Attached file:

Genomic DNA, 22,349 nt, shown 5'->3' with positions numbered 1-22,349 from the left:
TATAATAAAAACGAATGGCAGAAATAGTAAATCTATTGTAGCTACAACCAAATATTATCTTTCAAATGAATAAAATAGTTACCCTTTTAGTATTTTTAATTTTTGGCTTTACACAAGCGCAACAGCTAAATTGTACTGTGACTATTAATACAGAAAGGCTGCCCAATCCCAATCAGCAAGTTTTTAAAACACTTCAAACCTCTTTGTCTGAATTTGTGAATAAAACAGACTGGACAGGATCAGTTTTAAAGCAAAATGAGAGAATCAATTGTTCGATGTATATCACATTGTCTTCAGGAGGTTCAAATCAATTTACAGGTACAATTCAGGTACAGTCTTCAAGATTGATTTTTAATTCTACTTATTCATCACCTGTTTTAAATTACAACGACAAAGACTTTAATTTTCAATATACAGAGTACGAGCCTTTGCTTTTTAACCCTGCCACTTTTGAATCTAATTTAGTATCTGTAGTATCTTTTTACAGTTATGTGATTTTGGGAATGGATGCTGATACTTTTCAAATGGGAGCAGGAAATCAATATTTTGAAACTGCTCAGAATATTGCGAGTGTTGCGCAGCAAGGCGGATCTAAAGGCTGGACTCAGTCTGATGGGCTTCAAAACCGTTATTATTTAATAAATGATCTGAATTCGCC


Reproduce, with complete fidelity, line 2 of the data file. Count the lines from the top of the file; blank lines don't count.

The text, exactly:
TATAATAAAAACGAATGGCAGAAATAGTAAATCTATTGTAGCTACAACCAAATATTATCTTTCAAATGAATAAAATAGTTACCCTTTTAGTATTTTTAATTTTTGGCTTTACACAAGCGCAACAGCTAAATTGTACTGTGACTATTAATACAGAAAGGCTGCCCAATCCCAATCAGCAAGTTTTTAAAACACTTCAAACCTCTTTGTCTGAATTTGTGAATAAAACAGACTGGACAGGATCAGTTTTAAAGCAAAATGAGAGAATCAATTGTTCGATGTATATCACATTGTCTTCAGGAGGTTCAAATCAATTTACAGGTACAATTCAGGTACAGTCTTCAAGATTGATTTTTAATTCTACTTATTCATCACCTGTTTTAAATTACAACGACAAAGACTTTAATTTTCAATATACAGAGTACGAGCCTTTGCTTTTTAACCCTGCCACTTTTGAATCTAATTTAGTATCTGTAGTATCTTTTTACAGTTATGTGATTTTGGGAATGGATGCTGATACTTTTCAAATGGGAGCAGGAAATCAATATTTTGAAACTGCTCAGAATATTGCGAGTGTTGCGCAGCAAGGCGGATCTAAAGGCTGGACTCAGTCTGATGGGCTTCAAAACCGTTATTATTTAATAAATGATCTGAATTCGCC